Sentence Examples with the word Piccadilly

The principal music halls (variety theatres) are in Shaftesbury Avenue, Piccadilly Circus, Leicester Square and the Strand.

The well-known Egyptian Hall in Piccadilly was taken down in 1906, and the permanent conjuring entertainment for which (besides picture exhibitions) it was noted was removed elsewhere.

Thus Sir John Wolfe Barry, as chairman of the Council of the Society of Arts in 1899, proposed to alleviate congestion of traffic by bridges over and tunnels under the streets at six points, namely - Hyde Park Corner, Piccadilly Circus, Ludgate Circus, Oxford Street and Tottenham Court Road, Strand and Wellington Street, and Southwark Bridge and Upper Thames Street.

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St James's Park is continued between the Mall and Piccadilly by the Green Park.

The derivation commonly accepted for Piccadilly is from pickadil, a stiff collar or hem in fashion in the early part of the 17th century (Span.

The principal London theatres lie between Piccadilly and Temple Bar, and High Holborn and Victoria Street, the majority being in Shaftesbury Avenue, the Haymarket, the neighbourhood of Charing Cross and the Strand.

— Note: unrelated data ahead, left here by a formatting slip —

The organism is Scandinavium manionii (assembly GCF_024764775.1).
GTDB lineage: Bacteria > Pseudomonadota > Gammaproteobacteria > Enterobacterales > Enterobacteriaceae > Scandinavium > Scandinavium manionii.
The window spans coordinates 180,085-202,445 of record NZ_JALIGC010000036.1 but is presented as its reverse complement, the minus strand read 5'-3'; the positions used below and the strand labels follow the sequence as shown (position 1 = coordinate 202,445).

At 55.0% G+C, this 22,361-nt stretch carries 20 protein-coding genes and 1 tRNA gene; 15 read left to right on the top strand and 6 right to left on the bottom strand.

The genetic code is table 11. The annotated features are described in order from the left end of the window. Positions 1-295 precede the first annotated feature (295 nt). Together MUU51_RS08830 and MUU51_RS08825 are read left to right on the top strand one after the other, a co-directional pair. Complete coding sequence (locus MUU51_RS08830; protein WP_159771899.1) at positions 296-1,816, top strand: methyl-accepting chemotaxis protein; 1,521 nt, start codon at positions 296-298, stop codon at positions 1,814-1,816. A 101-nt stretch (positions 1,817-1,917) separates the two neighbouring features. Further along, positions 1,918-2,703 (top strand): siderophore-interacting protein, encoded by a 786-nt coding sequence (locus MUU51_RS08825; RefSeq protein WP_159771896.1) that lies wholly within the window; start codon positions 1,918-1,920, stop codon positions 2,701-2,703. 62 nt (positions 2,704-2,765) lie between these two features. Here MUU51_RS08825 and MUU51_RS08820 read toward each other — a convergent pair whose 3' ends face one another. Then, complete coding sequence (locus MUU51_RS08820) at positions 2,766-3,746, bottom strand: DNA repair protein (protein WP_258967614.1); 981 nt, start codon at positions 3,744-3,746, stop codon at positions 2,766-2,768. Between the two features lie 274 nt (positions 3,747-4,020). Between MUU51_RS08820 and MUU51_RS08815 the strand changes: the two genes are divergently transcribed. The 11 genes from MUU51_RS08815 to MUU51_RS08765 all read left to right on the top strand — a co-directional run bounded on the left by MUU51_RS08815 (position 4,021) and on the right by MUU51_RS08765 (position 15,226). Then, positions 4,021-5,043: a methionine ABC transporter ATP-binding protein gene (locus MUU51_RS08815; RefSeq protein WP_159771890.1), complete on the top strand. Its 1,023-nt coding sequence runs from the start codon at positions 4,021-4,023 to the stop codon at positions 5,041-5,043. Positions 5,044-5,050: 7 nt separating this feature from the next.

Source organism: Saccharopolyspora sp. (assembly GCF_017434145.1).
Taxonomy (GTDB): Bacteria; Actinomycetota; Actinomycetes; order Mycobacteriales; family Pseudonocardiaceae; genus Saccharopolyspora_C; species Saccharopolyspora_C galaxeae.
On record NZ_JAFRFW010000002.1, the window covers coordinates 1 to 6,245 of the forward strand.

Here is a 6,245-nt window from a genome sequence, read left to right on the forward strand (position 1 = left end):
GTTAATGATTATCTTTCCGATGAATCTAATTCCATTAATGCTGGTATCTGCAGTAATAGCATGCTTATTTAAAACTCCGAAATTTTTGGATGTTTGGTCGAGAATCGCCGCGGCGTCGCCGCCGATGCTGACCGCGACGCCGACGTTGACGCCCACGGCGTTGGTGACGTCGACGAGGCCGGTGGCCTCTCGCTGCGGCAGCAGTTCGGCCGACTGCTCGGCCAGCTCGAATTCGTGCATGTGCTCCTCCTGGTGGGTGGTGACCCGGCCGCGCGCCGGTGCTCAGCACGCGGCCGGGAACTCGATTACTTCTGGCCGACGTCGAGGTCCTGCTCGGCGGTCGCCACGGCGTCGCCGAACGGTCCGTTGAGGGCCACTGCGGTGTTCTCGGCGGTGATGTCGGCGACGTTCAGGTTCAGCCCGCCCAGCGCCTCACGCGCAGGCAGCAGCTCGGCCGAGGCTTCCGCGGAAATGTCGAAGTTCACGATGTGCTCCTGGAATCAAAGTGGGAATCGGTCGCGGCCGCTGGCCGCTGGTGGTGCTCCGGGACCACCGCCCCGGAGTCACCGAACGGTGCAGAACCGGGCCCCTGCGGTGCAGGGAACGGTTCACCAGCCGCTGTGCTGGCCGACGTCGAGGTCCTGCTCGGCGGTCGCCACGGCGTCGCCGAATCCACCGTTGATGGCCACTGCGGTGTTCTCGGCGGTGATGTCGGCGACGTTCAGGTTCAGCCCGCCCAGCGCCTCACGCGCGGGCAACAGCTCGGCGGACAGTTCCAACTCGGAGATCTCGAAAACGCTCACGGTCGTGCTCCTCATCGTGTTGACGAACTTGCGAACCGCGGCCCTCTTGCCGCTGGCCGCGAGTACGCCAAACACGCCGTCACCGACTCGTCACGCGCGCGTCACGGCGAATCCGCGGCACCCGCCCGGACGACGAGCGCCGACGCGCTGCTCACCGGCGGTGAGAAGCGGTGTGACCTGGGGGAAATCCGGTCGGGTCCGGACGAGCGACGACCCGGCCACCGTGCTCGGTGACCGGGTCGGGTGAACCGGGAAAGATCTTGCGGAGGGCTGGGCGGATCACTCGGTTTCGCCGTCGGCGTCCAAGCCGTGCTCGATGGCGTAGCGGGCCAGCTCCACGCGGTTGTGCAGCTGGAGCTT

In Piccadilly Clarendon House, erected in 1664 by Edward Hyde, earl of Clarendon, became Albemarle House when acquired by the duke of Albemarle in 1675.

The postal area is divided into eight districts, commonly designated by initials (which it is customary to employ in writing addresses) - East Central (E.C., the City, north to Pentonville and City Roads, west to Gray's Inn Road and the Law Courts); West Central (W.C., from Euston Road to the Thames, and west to Tottenham Court Road); West (W., from Piccadilly and Hyde Park north to Marylebone and Edg 1 The report appeared in eight volumes, the first of which, containing the general conclusions to which allusion is here made, bore the number, as a blue-book, Cd.

For a long time St James's Hall (demolished in 1905) between Regent Street and Piccadilly was the chief concert hall.